Size Has No Impact On Faceoff Percentage: 2009-10 Data

 

A question that has come up a few times is whether big players tend to have an advantage when taking faceoffs. There is a certain logic to the idea that they do: after all, bigger, stronger players should be able to outmuscle their smaller counterparts in the faceoff circle.

The data, however, suggests something else entirely: that there is no advantage to being big when it comes to taking face-offs.

I went back to the 2009-10 season, and took every NHL centre who had taken 100+ even-strength face-offs. Then I plotted three charts, one comparing even-strength faceoffs to height, another to weight, and a third to “size” – just the product of height and weight. I used even-strength faceoffs only to make for a fair comparison, as it’s easier to win faceoffs while on the man advantage and harder while killing penalties.

Face-offs vs. Height

Correlation: -0.02 (Scale of -1 to 1)

Face-offs vs. Weight

Correlation: 0.03 (Scale of -1 to 1)

Face-offs vs. Size

Correlation: 0.01 (Scale of -1 to 1)

Conclusion

There is no noticeable advantage or disadvantage granted by size in the faceoff circle. The best faceoff men in the game last season varied from small (Scott Nichol, Kyle Wellwood, Vladimir Sobotka, Todd Marchant) to large (David Steckel, Wayne Primeau, Paul Gaustad, Vincent Lecavalier) and the worst faceoff men varied from small (Oscar Moller, Andrew Cogliano, Daymond Langkow, Toby Petersen) to large (Brian Boyle, Eric Staal, Michael Rupp, Nik Antropov).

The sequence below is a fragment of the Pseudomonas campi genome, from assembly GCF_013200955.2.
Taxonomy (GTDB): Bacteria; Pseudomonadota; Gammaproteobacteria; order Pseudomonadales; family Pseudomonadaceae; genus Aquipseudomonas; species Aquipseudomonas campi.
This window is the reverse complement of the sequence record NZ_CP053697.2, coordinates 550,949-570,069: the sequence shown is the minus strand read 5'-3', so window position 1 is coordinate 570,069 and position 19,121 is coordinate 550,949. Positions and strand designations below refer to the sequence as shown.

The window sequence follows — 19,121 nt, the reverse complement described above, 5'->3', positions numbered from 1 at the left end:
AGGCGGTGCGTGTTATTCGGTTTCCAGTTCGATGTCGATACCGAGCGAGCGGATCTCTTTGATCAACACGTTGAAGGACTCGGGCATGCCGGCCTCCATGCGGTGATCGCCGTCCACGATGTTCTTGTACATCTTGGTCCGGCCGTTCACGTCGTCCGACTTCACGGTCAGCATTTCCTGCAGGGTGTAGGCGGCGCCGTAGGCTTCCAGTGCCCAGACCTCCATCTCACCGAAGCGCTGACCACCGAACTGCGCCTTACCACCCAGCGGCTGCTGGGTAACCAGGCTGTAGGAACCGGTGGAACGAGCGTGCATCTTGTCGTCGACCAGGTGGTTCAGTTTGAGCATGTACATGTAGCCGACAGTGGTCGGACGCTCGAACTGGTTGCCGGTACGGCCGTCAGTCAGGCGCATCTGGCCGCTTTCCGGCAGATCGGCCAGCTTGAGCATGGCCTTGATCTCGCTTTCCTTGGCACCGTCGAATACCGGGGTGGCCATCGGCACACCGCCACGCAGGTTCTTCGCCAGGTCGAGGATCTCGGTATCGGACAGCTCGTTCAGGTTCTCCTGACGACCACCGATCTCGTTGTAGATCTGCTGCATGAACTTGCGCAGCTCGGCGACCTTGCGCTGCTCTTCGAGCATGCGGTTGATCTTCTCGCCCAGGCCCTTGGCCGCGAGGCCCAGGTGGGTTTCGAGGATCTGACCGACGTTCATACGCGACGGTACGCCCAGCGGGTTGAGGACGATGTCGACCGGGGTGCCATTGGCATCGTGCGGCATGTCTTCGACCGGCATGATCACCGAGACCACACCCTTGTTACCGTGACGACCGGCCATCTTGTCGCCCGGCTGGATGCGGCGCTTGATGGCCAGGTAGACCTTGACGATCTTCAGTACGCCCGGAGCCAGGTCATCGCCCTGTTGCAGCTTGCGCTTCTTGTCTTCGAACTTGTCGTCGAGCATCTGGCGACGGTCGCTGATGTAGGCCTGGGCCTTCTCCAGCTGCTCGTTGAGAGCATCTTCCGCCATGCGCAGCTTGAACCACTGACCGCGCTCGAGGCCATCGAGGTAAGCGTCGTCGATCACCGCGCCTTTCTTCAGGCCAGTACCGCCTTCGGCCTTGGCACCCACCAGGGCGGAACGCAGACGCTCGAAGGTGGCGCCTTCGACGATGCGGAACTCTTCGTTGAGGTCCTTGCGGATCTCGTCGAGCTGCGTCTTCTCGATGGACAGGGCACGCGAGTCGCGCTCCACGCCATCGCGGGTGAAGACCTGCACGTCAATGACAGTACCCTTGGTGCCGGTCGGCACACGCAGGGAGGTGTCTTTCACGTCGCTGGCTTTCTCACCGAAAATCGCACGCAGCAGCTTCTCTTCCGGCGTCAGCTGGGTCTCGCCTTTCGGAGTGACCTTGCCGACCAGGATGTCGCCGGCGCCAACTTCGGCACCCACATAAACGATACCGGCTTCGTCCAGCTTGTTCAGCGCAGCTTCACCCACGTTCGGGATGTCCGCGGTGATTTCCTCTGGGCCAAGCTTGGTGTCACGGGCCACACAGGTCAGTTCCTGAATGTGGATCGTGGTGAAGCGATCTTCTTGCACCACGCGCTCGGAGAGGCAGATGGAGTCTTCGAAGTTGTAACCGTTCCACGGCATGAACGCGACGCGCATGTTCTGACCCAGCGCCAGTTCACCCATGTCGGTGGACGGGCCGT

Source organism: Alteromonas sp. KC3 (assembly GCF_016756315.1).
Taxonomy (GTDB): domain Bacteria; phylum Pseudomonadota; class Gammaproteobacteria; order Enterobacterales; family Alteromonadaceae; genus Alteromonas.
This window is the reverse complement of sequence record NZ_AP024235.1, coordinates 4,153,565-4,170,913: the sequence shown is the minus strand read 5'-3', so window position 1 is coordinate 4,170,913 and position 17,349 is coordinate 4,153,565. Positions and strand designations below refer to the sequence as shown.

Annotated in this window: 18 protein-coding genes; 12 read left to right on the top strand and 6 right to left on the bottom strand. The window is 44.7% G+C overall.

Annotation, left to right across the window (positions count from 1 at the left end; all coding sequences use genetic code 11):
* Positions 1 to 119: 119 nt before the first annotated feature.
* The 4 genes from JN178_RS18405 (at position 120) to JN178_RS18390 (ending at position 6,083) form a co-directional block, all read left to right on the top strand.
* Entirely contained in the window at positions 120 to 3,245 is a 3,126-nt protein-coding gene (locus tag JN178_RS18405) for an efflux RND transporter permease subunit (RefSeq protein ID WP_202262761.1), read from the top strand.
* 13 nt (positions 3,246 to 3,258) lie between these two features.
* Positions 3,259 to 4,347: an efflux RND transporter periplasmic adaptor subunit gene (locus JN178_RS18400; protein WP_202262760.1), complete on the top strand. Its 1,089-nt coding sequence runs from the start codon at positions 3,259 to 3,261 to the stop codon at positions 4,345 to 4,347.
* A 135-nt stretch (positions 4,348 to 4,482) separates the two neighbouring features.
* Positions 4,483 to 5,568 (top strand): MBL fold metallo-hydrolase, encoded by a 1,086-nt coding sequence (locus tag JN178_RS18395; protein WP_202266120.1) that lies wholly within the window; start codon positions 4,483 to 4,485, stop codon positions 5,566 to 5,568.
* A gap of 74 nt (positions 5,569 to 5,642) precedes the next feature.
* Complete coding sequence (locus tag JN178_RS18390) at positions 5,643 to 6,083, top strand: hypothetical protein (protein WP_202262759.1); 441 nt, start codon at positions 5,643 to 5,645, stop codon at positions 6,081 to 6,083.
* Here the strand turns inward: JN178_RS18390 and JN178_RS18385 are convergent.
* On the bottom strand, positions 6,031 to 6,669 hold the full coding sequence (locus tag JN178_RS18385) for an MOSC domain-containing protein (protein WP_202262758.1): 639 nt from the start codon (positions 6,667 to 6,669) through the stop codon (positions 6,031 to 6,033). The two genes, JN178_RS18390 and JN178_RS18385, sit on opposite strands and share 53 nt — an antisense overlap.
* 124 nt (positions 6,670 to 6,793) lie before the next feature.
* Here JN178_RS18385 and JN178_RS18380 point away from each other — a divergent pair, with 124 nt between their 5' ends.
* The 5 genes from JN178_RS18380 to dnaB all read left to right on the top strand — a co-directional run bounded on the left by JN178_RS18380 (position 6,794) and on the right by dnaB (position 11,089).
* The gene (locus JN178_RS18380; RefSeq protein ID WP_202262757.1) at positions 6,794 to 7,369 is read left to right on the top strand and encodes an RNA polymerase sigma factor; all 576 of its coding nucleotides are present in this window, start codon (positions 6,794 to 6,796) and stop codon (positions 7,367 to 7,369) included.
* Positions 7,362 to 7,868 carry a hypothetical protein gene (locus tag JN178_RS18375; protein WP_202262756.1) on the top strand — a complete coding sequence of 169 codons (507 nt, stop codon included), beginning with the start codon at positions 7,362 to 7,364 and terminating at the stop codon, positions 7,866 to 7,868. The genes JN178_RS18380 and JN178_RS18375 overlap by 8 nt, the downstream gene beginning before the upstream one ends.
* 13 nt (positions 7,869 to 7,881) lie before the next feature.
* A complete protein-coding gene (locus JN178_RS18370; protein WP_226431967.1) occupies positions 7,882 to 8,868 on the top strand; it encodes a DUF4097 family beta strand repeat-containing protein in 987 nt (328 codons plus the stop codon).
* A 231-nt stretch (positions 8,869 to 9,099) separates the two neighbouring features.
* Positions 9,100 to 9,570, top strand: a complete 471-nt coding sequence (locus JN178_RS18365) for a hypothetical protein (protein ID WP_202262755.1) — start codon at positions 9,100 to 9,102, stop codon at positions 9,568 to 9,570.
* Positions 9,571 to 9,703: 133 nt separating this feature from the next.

It’s one of the few areas in the game where the playing field is relatively level.

  • SmellOfVictory

    This is good stuff JW, and I bet you’re right, but I have to be mr. poopy pants for a second:

    I believe that stats are better used to summarize experimental results than to draw conclusions from arbitrary samples. The problem with your conclusion here is that its not necessarily correlative to your results due to the sample group having inherent variables.

    Based on what you’ve shown, the statement “size has no bearing on face-off ability” could just as easily be replaced by “to be an undersized NHL player taking faceoffs, you have to show exemplary skill compared to other little guys, who don’t make the show”.

    I would go so far as to say that you should look at players who take less than 20 faceoffs per year and see if size matters. Does size favor the “its my first draw” crowd?

  • Nice work Jonathan. My guess is smaller players who play centre either have to figure out a way to win faceoffs or slide to wing in junior or earlier.

    They do say that having a lower centre of gravity, and being closer to the dot, can help. I think that’s what Crosby uses to his advantage.

  • NVoilfan

    I was just thinking about this today.

    Assuming the NHL measures faceoff wins by who gets possession of the puck following a draw then don’t you think the bulk of faceoff wins would come from the bigger wingers who are able to fend off their opponent and get the puck back to their team.

    Maybe that’s why Horcoff’s percentage has gone down as his wingers have gotten smaller… Is there any way to look into that?